By April Terry (personal blog http://faithwarming.blogspot.com)
I had the opportunity to watch a recent documentary about country music singer Chely Wright’s coming out called “Chely Wright: Wish Me Away.” The documentary shares her struggle and fear as she approaches her own coming out after many years of hiding that she was gay.
Chely’s story is unique not just because she is a country music artist, but also because she was born and raised in the Bible belt with traditional Christian values. Her own struggle from the time she first identified as being gay started in third grade. Many years of struggle between her sexual identity and her faith caused her to spend years trying to “pray it away.” Her story is powerful and poignant as she struggles to hold onto her Jesus while also hiding her secret. Her honest and painful story takes her all the way to a moment when, with a gun in her hand, she nearly takes her own life. Then, in that moment before all is lost, she falls down to her knees and prays for God’s peace. There, in that crossroads between hopelessness and hope, she felt the presence of God’s mercy fill her up and save her.
Throughout the documentary, there is a pastor helping Chely as an advisor. His name was Reverend Welton Gaddy, Baptist pastor and president of the Interfaith Alliance. His graciousness and acceptance of her struggle in terms of faith was, to me, a great example of how we Christians should be acting toward the Gay and Lesbian community. At one point, Reverend Gaddy asks Chely if she is ready for the rejection that will come as a result of her coming out. He tells her, “There’s nobody quite as mean as people being mean for Jesus.” It breaks my heart to realize the truth of that statement.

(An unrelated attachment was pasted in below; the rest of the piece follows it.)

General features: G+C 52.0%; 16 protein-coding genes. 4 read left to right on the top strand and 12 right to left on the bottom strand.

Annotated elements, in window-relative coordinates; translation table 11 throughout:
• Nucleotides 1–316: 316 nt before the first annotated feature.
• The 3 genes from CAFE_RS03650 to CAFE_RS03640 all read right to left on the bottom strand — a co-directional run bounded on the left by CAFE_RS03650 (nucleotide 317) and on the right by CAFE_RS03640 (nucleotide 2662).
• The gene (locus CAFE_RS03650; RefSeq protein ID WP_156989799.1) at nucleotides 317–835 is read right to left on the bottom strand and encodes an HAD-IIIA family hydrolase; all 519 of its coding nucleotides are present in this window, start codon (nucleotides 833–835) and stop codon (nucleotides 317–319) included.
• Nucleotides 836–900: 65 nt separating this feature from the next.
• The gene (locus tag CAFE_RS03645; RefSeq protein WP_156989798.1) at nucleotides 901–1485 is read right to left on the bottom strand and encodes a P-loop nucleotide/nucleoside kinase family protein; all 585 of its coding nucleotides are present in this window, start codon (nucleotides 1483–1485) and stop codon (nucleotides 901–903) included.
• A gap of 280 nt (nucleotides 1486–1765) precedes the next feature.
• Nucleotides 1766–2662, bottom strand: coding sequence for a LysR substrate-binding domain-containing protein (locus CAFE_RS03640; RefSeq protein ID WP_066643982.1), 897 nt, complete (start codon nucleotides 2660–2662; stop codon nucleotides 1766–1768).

As a bible believing Christian, I believe in the redemption that Christ gifted us on the cross, but sometimes I feel that many Christians are buying into a redemption story that is weak and diluted. I think Christ’s redemption is deep and wide and His Grace is infinite. I think His love goes beyond anything we can even understand. I am reminded of a story where an adulteress was dragged from a man’s bed and into the street. Naked and ashamed, she was brought to Jesus where he was asked to enforce the law by stoning her. It was there in the street as the men gathered to take her life that Jesus showed how deep his love for us really is. “Let he who is without sin cast the first stone,” he said. I can imagine that you could’ve heard a pin drop at that moment as everyone went over their own damaged histories—lies, hatred, envy, jealousy, theft, murder. The crowd disbursed. There would be no stoning that day.
Strangely, though, we still continue to cast stones at others. We point to the sexual sins and are shocked by them, but we let the lesser sins like lies and hatred go by unnoticed. The whole point of Christianity is that none of us are pure which is why we need Christ.
I have been waiting a long time to write this–too long. I was nineteen years old when my cousin came out to me. We were very close and such good friends. Shamefully, I threw the bible in his face, and I have never regretted anything more in the world. I cast a stone that can’t be taken back, but my cousin was gracious enough to accept it and forgive me for it. I pointed the bible at him, but what was inside of me was bigotry and fear. If I had been mature enough to point the bible at myself, I would have learned much sooner in life that ultimately the bible is a beautiful story of love and mercy.
November 19th, 2012 · No Comments
Categories: DE Thoughts